Ch 20: Inhibitors of Cholesterol Synthesis

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What is the role of statins in cholesterol synthesis?

Competitively inhibit HMG-CoA reductase

What is the consequence of decreased cellular cholesterol concentration?

Activation of SREBP2

What is the function of SREBP2 in the context of cholesterol regulation?

Up-regulates expression of the gene encoding the LDL receptor

What is the consequence of increased LDL receptor expression?

Increased uptake of plasma LDL

What indicates true hepatotoxicity?

Elevations in ALT and AST accompanied by elevations in serum bilirubin concentrations

Which combination results in additive LDL decreases without significant drug interactions?

Statin with a bile acid sequestrant or cholesterol absorption inhibitor

What should be closely monitored when co-administering niacin and a statin?

Development of adverse effects

Which fibrate inhibits both the transport and glucuronidation of statins in the liver?

Gemfibrozil

Which type of statin is preferable in patients taking drugs metabolized by cytochrome P450?

Statin that is not metabolized by P450 enzymes

What may increase the risk of rhabdomyolysis when combined with certain fibrates?

Gemfibrozil

In what type of patients may the combination of niacin and a statin be most useful?

Patients with high levels of LDL cholesterol and low levels of HDL cholesterol

What combination has been reported to be efficacious but may decrease statin clearance?

Fibrates and statins

What is the effect of statins on LDL-cholesterol concentrations?

Reduce by up to about 60%

What is a potential adverse effect of high-potency statins?

Myopathy and/or myositis with rhabdomyolysis

What is the effect of statins on triglyceride concentrations?

Reduce by up to about 40%

What is the mechanism of action of statins?

Reduction of cholesterol synthesis

What is the effect of statins on mortality after a myocardial infarction in primary prevention?

Reduced

What is the primary adverse effect of statins?

Myopathy and/or myositis with rhabdomyolysis

What is the relationship between statin dose and LDL reduction?

Each subsequent doubling of the dose produces an additional 6% LDL reduction

What is the effect of statins on high-risk patients with average or below average LDL-cholesterol levels?

Effective in reducing cardiovascular disease risk

What is the effect of statins on HDL-cholesterol concentrations?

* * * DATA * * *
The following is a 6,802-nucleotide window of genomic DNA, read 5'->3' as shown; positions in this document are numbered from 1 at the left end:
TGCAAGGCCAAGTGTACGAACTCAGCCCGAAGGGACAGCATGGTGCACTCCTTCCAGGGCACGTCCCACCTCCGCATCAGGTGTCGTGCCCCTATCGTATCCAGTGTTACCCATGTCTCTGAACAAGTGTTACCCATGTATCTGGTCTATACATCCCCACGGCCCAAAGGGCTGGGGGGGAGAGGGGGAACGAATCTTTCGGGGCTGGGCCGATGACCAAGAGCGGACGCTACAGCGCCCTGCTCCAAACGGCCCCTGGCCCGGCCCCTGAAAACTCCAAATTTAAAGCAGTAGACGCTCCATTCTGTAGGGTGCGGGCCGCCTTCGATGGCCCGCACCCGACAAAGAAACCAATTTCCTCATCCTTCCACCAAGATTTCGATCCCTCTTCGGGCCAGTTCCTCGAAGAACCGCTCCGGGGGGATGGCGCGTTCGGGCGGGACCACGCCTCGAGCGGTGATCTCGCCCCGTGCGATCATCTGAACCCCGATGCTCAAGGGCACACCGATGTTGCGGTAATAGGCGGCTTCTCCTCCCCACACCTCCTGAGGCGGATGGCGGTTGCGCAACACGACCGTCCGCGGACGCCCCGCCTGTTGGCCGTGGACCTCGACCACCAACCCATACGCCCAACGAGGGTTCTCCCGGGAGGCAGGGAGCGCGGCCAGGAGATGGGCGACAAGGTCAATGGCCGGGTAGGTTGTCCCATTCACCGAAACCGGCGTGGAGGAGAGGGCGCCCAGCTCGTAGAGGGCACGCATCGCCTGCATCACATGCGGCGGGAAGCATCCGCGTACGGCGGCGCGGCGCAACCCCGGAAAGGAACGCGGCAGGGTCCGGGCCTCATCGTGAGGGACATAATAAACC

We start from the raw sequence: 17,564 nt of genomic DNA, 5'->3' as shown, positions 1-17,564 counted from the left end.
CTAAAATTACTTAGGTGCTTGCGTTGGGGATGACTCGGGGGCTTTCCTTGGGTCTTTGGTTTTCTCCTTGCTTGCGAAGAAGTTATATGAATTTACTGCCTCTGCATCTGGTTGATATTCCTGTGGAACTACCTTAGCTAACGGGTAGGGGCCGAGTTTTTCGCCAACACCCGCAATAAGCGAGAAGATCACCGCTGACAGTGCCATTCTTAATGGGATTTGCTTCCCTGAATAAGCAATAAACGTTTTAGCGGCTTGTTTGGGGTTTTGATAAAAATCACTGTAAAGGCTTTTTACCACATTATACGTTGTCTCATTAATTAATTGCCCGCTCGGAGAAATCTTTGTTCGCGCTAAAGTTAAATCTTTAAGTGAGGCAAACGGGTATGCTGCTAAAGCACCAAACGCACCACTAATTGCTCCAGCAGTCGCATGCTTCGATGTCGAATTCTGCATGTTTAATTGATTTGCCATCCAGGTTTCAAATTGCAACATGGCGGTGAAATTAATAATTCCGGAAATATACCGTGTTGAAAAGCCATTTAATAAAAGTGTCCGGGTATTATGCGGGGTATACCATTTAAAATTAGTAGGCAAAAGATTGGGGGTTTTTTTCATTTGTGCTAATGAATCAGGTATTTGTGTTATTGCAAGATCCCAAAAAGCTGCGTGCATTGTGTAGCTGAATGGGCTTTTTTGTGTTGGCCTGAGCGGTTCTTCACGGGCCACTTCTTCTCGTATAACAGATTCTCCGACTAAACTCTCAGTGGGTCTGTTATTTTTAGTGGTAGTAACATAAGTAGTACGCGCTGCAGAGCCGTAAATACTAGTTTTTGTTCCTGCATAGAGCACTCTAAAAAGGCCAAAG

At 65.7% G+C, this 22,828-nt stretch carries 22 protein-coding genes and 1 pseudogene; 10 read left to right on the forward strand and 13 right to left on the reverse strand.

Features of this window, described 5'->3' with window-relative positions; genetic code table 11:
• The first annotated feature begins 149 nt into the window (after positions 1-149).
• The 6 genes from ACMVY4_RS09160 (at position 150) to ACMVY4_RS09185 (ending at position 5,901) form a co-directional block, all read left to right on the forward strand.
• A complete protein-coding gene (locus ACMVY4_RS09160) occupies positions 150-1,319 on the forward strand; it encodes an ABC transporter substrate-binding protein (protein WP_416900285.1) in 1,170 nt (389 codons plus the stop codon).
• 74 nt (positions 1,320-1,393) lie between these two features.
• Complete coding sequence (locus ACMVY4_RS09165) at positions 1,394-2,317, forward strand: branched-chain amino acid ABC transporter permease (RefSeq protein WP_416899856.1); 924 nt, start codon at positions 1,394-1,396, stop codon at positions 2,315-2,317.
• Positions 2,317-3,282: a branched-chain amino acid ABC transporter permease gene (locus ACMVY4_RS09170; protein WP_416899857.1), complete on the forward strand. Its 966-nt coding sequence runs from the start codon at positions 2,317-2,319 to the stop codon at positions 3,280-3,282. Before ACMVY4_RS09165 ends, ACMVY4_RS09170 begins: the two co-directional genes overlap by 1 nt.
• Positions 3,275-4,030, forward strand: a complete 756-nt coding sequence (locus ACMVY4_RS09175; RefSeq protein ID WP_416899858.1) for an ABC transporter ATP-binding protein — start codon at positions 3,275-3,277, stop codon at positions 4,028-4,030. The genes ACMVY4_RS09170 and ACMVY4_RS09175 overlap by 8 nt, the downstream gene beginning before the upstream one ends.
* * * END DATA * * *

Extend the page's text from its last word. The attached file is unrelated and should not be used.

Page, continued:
Increase by 10%

What is the evidence for diminished inflammation with statin therapy?

Decreases in acute-phase reactants such as C-reactive protein

What may certain patients with a molecular variant of an organic anion transporter be at higher risk of developing?

Statin-induced myopathy

What is the effect of statins on serum transaminase levels?

High-potency statins can cause increases in serum transaminase levels

Study Notes

Statins and Their Effects

  • Statins have been shown to significantly reduce mortality after a myocardial infarction in both secondary and primary prevention.
  • Statin use is associated with a greater absolute risk reduction in secondary prevention due to higher absolute risk of death in this group.
  • Statins are effective in reducing cardiovascular disease risk for high-risk patients, even with average or below average LDL-cholesterol levels.
  • Statins reduce LDL-cholesterol concentrations by up to about 60%, increase HDL-cholesterol concentrations by 10%, and reduce triglyceride concentrations by up to about 40%.
  • The dose–response relationship of statins is nonlinear, with each subsequent doubling of the dose producing an additional 6% LDL reduction.
  • Statins have pleiotropic effects, including decreased inflammation, reversal of endothelial dysfunction, decreased thrombosis, and improved stability of atherosclerotic plaques.
  • Evidence for diminished inflammation with statin therapy includes decreases in acute-phase reactants such as C-reactive protein.
  • Statins are believed to act by the same mechanism, but differences in potency and pharmacokinetic parameters exist among the seven approved statins.
  • Statins are generally well tolerated, with the main adverse effect being myopathy and/or myositis with rhabdomyolysis, primarily at high doses of the most potent statins.
  • High-potency statins can also cause increases in serum transaminase levels.
  • Plasma creatine kinase levels are not useful for routine monitoring of statin-treated patients.
  • Certain patients with a molecular variant of an organic anion transporter may be at higher risk of developing statin-induced myopathy.

Test your knowledge of statins and their effects with this quiz. Explore the benefits, dosage relationships, pleiotropic effects, adverse effects, and monitoring considerations of statin therapy.

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